GHENT, Belgium – Filgotinib (Jyseleca), a Janus kinase (JAK) inhibitor, reduced the risk of flare after withdrawal of glucocorticoids in patients with vision-threatening, noninfectious intermediate, posterior, or pan uveitis, data from a phase 2 study show.
Dr Robin Besuyen
Robin Besuyen, MD, clinical development leader in inflammatory diseases at Galapagos BV, Leiden, the Netherlands, presented the phase 2 results of the placebo-controlled HUMBOLDT trial at the 13th International Congress on Spondyloarthritides.
Treatment with filgotinib was well tolerated, with no new safety concerns for the immunosuppressed uveitis population.
Uveitis involves intraocular inflammation of the eye, accounts for 5%-20% of cases of blindness, and frequently requires long-term use of systemic therapy, mostly glucocorticoids or adalimumab (Humira).
Uveitis is documented to occur in 25%-40% of patients with spondyloarthritis, and its management is essential to prevent morbidity caused by vision loss and secondary complications. The majority of patients in HUMBOLDT had idiopathic uveitis (57%). One patient with spondyloarthritis was included.
Filgotinib is being investigated in the treatment of uveitis because Janus kinases have been found to play a role in the complex cytokine-signaling pathways implicated in immune-mediated diseases, including uveitis. “A preferential inhibitor of JAK 1 could play a role in managing this condition,” Besuyen said.
Dr Xenofon Baraliakos
Session moderator Xenofon Baraliakos, MD, professor of internal medicine and rheumatology at Ruhr University Bochum (Germany), reflected on what he said was an “important study,” which, to his knowledge, was the first study of its kind in uveitis.
“The fact that they showed a significant decrease in uveitis in such a short period of time is very positive, especially for the uveitis we know of in spondyloarthritides,” he said in an interview. “The posterior uveitis was significantly impacted, and this is a very positive signal to move forward with further JAK studies in uveitis and apply them in patients with active uveitis and spondyloarthritis.”
With respect to patients with spondyloarthritis, he pointed out that, “if uveitis is fluctuating [in patients with spondyloarthritis] then patients can lose their vision. Uveitis is one of the most frequent extraskeletal manifestations of spondyloarthritis.”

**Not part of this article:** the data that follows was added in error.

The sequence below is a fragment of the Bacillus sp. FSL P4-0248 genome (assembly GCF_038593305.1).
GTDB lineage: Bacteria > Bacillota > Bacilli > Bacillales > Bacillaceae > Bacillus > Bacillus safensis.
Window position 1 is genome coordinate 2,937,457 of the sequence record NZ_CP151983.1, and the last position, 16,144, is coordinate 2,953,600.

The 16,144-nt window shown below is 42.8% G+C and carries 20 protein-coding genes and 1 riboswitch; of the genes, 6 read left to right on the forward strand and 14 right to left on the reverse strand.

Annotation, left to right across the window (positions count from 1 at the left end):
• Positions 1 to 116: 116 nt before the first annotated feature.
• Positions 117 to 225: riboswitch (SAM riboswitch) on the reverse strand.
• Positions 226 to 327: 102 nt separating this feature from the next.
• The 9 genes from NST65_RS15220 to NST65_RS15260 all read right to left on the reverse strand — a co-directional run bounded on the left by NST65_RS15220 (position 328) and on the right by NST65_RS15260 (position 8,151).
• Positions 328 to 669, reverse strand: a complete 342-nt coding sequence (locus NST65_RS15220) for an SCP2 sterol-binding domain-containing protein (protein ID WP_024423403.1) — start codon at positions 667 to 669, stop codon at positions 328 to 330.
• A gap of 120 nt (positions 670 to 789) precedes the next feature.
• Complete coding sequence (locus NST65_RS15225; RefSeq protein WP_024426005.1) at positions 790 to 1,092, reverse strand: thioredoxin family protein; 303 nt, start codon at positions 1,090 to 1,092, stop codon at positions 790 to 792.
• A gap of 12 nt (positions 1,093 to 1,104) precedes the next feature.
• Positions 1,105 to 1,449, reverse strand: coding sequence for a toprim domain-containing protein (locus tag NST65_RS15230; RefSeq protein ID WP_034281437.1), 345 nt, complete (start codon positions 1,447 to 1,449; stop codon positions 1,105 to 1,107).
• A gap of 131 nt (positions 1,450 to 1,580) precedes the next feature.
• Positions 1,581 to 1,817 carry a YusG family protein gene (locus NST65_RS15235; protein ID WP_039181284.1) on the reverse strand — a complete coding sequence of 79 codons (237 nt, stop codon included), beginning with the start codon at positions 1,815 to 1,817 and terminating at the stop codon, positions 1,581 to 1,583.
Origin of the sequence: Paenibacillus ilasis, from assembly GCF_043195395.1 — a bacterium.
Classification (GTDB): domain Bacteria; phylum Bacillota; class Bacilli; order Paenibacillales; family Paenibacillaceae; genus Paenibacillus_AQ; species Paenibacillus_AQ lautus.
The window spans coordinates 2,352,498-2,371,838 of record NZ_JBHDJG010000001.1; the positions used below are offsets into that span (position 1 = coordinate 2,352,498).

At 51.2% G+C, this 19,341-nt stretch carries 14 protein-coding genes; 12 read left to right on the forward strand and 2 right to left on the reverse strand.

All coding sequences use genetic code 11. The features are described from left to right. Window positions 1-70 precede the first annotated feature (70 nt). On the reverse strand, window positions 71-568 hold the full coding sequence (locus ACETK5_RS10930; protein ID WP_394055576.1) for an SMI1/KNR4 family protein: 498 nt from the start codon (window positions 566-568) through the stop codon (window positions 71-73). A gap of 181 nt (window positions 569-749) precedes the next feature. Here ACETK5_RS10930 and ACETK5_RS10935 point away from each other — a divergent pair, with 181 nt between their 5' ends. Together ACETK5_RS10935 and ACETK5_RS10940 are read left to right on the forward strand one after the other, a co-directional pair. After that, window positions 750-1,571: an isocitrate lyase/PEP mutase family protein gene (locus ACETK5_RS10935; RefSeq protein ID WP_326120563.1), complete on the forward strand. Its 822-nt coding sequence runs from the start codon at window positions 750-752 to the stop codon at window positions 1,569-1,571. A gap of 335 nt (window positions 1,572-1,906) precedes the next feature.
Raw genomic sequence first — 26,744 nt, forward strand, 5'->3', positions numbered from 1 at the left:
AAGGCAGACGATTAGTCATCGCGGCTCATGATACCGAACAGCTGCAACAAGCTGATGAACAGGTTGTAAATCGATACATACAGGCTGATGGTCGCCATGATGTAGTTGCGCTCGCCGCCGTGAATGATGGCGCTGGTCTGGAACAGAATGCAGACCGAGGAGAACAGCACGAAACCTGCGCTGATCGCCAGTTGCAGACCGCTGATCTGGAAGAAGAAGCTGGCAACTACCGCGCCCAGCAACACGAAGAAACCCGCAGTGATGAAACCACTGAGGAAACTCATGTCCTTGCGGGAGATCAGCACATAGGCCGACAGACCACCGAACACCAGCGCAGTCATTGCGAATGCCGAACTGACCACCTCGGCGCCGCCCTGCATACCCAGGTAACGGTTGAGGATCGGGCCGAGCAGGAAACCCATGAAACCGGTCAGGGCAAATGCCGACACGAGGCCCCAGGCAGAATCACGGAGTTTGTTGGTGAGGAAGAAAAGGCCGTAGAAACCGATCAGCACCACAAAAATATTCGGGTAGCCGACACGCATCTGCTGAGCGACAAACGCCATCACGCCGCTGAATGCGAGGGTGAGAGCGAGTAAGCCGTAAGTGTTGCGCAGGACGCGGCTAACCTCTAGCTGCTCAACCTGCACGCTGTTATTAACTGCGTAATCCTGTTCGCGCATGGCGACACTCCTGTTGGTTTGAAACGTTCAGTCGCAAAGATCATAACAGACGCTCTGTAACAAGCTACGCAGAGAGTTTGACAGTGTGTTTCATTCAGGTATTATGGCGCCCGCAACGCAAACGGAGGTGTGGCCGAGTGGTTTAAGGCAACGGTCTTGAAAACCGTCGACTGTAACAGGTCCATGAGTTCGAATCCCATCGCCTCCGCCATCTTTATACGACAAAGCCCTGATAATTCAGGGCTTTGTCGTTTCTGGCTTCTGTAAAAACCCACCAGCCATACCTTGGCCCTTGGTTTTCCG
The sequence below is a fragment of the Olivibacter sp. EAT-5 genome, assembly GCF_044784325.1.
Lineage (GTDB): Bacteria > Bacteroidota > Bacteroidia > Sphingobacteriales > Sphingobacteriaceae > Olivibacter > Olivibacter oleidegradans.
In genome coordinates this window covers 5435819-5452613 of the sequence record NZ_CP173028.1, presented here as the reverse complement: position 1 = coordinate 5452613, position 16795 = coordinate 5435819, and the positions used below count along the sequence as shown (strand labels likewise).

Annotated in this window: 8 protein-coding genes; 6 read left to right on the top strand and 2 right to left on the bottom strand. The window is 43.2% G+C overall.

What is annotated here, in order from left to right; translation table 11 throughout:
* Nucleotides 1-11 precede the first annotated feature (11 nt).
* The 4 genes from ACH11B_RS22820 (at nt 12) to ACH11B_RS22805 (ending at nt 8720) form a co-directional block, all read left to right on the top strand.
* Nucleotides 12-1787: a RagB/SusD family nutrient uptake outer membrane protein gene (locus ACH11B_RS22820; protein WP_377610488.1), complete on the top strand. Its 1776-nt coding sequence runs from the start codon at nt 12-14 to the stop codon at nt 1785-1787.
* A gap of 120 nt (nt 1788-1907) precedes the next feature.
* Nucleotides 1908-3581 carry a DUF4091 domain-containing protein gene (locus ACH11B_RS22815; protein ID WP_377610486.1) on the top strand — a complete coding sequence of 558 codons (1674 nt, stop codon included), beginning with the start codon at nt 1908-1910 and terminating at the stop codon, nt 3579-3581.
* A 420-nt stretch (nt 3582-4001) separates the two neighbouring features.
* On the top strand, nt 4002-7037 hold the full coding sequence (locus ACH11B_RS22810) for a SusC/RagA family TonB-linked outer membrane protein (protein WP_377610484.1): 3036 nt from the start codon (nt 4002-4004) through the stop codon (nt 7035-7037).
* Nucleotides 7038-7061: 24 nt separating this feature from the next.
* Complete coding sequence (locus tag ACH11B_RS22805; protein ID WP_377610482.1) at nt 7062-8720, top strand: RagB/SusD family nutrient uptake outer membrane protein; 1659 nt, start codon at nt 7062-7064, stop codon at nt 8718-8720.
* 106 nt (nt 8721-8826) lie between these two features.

However, he noted that the researchers did not show any correlation to HLA-B27 [human leukocyte antigen B27], which is “something we consider when we discuss uveitis in spondyloarthritides, but these data are convincing.”
Phase 2, Randomized, Double-Blind Trial – One of Very Few in Uveitis
Participants in the randomized, double-blind trial were at least 18 years old and had intermediate, posterior, or pan uveitis that was active despite 2 weeks of treatment with glucocorticoids (oral prednisolone 10-60 mg/day). They were randomized 1:1 to filgotinib (200 mg once daily) or placebo and were assessed for evidence of treatment failure from week 6 onwards. Glucocorticoids in all participants were tapered off over 15 weeks.
The primary endpoint was the proportion of participants with treatment failure by week 24, defined as new, active, inflammatory chorioretinal and/or retinal vascular lesions at week 6 or later; worsening of best corrected visual acuity by 15 or more letters; or inability to achieve an anterior chamber cell or vitreous haze grade less than or equal to 0.5+ at week 6 or a 2-step grade increase after week 6. These effects had to be present in at least one eye.
Patients were stratified by the presence of sarcoidosis-related uveitis, baseline use of immunosuppressants, and prior use of anti–tumor necrosis factor (TNF) therapy. The mean patient age was 46 years, and around 60% were female, 57% had pan uveitis, and 22% had posterior uveitis. The mean number of uveitis flares in the previous 12 months was two.
A total of 37 patients received filgotinib and 35 received placebo, and together they composed the safety analysis set. Of these, 32 on filgotinib and 34 on placebo continued treatment to week 6, so 66 patients entered the efficacy analysis.
The study sponsor, Gilead, decided to stop the trial early for business reasons after the U.S. Food and Drug Administration rejected its application for filgotinib in the treatment of rheumatoid arthritis, and only 74 patients of the originally planned 248 participants were randomized. “Therefore, the conclusions that have been drawn from the study are limited, and results should be interpreted with caution,” Besuyen noted.
Primary Endpoint of Treatment Failure Favored Filgotinib
The primary endpoint of treatment failure was met by 12 (38%) of 32 patients taking filgotinib and 23 (67%) of 34 patients taking placebo, generating an odds ratio of 0.23 favoring filgotinib, which was statistically significant (P = .008), Besuyen reported.
The median time to treatment failure on or after week 6, one of the trial’s secondary endpoints, was 22 weeks for placebo but could not be calculated for filgotinib because fewer than half of these patients failed treatment with filgotinib.
Filgotinib was safe and well tolerated, and the safety profile emerging from this study was similar to that seen in the indications for which it is marketed in the European Union, United Kingdom, and Japan (rheumatoid arthritis and ulcerative colitis). There were no deaths, no major adverse cardiovascular events, no malignancies, and no opportunistic infections. Treatment-emergent serious adverse events were seen in 13.5% with filgotinib and 5.7% with placebo.
Gilead Sciences and Galapagos NV sponsored and collaborated on the trial. Besuyen is an employee of Galapagos NV. Baraliakos has declared no relevant financial conflicts of interest.
This article originally appeared on MDedge.com, part of the Medscape Professional Network.
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